Rodriguez not alone in baseball fraud

I’m not saying that I am on Alex Rodriguez’s side, but I hope A-Rod wins when he takes his case to federal court.

A-Rod, A-Roid or A-Fraud, A-Joke — or whatever you want to call the once-great baseball player — is a liar, cheater and all-around despicable person. If you think his highly-successful career wasn’t aided by the use of performance-enhancing drugs, then you are an ideal target of a volcano insurance salesman.

Baseball targeting Rodriguez as if he’s the biggest villain this side of Dr. Evil, though, is just as fraudulent as A-Rod’s 654 home runs. So are last week’s ridiculous Hall of Fame votes by those sanctimonious sportswriters who think they are saving the game from the sins of the Steroid Era.

Amazingly, 16 Hall of Fame voters didn’t vote for the great Greg Maddux last week. At least one bozo said it was because he wouldn’t vote for any player who played in the Steroid Era.

Well, I’ve got news for you: The Steroid Era is not over. Players have always and will always cheat in baseball.

Until last season, Major League Baseball and pretend commissioner Bud Selig have tried everything short of testing blood to stop the use of performance-enhancing drugs in the national pastime.

That’s like an overweight man trying everything short of diet and exercise to lighten his load.

Instead, baseball pretended to fight steroid use by going after a select group of stars — Barry Bonds, Rodger Clemens and A-Rod — and persecute them as if they are the only ones breaking the rules.

It’s nothing more than a ruse designed to allow Selig and the others who aided and abetted juicers to wash their hands of the scandal they did little to stop for a quarter of a century.

A-Rod was suspended for 211 games last season. He appealed, and on Saturday learned that the suspension was reduced to 162 games, or the entire 2014 season. That’s still 112 more games than 50-game suspension first-time offenders receive under the collective bargaining agreement.

While there might be more evidence that A-Rod is juicer than there is that O.J. Simpson and Ray Lewis are murders, he has never failed a test. Still, his career in Major League Baseball is potentially over after baseball’s all-out campaign to bring down the disgraced slugger.

As an added bonus, the New York Yankees get $24 million freed up to spend on free agents this year. Isn’t that kind of like rewarding parents of an underage drinker with an all-expense paid cruise?

Maybe the Yankees didn’t suspect that A-Rod was a steroid user when they traded for him and then signed him to a 10-year contract. Then again, here is a beautiful bridge available for a bargain basement price.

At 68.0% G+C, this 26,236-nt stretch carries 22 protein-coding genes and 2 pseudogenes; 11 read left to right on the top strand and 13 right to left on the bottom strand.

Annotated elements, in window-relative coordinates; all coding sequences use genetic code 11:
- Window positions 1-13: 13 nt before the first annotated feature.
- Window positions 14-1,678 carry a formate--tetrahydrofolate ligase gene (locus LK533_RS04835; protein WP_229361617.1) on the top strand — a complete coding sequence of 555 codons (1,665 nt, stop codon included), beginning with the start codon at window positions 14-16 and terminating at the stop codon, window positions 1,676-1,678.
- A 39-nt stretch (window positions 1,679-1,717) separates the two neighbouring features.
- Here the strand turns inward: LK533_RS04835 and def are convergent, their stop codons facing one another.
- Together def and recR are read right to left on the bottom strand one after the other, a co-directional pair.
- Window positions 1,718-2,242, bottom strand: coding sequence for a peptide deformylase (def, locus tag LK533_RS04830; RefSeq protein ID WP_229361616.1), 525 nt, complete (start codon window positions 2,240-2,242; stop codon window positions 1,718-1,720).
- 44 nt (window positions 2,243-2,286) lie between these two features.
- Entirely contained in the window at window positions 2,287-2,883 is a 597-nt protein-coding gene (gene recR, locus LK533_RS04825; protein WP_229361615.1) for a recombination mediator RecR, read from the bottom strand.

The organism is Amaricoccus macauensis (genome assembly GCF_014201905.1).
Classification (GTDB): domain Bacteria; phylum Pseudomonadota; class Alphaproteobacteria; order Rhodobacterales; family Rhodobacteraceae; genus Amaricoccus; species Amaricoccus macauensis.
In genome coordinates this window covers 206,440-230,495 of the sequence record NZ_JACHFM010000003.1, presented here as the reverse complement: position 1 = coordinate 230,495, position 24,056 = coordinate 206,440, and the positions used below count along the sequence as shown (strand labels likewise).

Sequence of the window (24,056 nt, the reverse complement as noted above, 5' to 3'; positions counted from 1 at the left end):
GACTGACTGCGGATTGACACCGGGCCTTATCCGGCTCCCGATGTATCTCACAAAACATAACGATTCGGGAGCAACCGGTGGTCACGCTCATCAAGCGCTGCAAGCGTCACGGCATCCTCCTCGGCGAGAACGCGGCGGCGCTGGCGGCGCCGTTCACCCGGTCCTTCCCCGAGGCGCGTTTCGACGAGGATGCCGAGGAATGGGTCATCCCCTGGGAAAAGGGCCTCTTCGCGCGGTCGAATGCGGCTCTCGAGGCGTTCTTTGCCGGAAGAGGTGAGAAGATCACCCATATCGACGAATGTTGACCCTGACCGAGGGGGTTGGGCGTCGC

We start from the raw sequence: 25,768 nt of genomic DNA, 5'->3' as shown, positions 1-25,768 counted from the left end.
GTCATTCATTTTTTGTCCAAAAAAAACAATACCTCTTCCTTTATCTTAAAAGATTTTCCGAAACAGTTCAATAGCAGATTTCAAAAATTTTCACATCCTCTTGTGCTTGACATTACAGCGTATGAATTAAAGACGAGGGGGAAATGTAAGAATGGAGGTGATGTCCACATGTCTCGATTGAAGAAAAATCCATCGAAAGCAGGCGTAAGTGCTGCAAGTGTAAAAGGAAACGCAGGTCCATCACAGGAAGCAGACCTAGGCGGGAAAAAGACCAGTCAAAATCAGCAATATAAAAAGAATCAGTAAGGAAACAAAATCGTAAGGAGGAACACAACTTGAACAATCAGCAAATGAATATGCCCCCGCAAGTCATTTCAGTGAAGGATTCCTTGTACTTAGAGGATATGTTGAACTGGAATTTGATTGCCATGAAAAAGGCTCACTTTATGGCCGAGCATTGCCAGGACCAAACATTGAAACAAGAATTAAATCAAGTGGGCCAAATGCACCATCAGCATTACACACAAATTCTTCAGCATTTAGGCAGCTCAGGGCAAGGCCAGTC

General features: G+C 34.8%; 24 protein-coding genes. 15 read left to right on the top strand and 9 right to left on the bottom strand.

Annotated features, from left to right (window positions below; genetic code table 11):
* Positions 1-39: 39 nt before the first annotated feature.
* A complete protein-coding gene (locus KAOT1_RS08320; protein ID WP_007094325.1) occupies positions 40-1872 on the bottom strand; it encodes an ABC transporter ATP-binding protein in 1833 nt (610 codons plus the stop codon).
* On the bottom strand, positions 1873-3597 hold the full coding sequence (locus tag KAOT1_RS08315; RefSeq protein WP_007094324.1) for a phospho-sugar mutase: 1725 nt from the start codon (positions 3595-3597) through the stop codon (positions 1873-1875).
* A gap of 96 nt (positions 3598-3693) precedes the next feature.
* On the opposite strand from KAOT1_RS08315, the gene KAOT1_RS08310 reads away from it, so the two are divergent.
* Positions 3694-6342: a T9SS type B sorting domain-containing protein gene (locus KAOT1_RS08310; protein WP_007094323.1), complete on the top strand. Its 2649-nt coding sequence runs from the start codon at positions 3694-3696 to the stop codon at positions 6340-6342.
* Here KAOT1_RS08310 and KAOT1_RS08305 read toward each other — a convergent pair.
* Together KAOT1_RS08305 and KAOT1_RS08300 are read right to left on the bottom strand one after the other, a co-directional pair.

Baseball owners have never cared that their players used PEDs.

They certainly didn’t care when it was clearly obvious that steroids helped the game recover from the labor battle that canceled the 1994 World Series. Neither did the writers who were covering Sammy Sosa and Mark McGwire’s assault on Roger Maris’ home run record in 1998.

The fans didn’t seem to mind much, either.

Peter Gammons, Bob Costas and Steve Wilstein were the only people openly talking about how steroids were impacting the game and tarnishing the game’s all-time stats forever.

Remember Wilstein? He’s the Associated Press writer who spotted a bottle of Andro on the shelf of McGwire’s locker during the 1998 season. When he had the gall to ask the slugger about the drug banned by the NCAA, NFL and Olympics, Wilstein was shunned.

St. Louis Cardinals manager Tony La Russa even wanted the writer banned from the team’s clubhouse. His fellow writers, not seeing the huge story that Wilstein just laid on their laps, ridiculed him for “snooping” in McGwire’s locker.

Now those writers who looked down on Wilstein are looking down on the likes of McGwire, Bonds and Clemens — and everybody else they think might have taken steroids — by keeping them out of the Hall of Fame.

That way the writers can sleep better at night, pretending that they are fixing a problem their silence helped create. Pretending the game has always been as perfect as a James Earl Jones speech.

Alex Rodriguez should be punished for being a cheater, but so should all of his enablers. That includes the writers, owners and the fake commissioner.

Making A-Rod take the field every day in the Bronx seems like the perfect sentence for all involved.

Let’s hope the federal courts can make that happen.

—Bill Foley, who is fully insured in the unlikely event of a volcanic eruption, writes a column that appears on on Tuesdays. Email him at Follow him at 2 comments

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  • ol pahv
    January 14, 2014, 12:19 pm

    I pretty much quit watching baseball a few years ago but I sure was jonesing to see Ray lewis’ name in print again! Thanks, Bill!

  • Brian Danner
    January 14, 2014, 12:38 pm

    Well said Bill.

    But you could take it a step further. Why are the “Steroid Era” managers given a pass by the baseball writers?

    No one can tell me that Joe Torre, Tony LaRussa and Bobby Cox were unaware of the PED use inside their own clubhouses. Yet they are welcomed with open arms by the Hall.

    Bonds, Clemens and “Pay-Rod” are all worthy of the Hall of Fame. The numbers were certainly enhanced by the use of PED’s. But their talent alone is enough to qualify them.

    Pete Rose should also be in – but that’s another argument.


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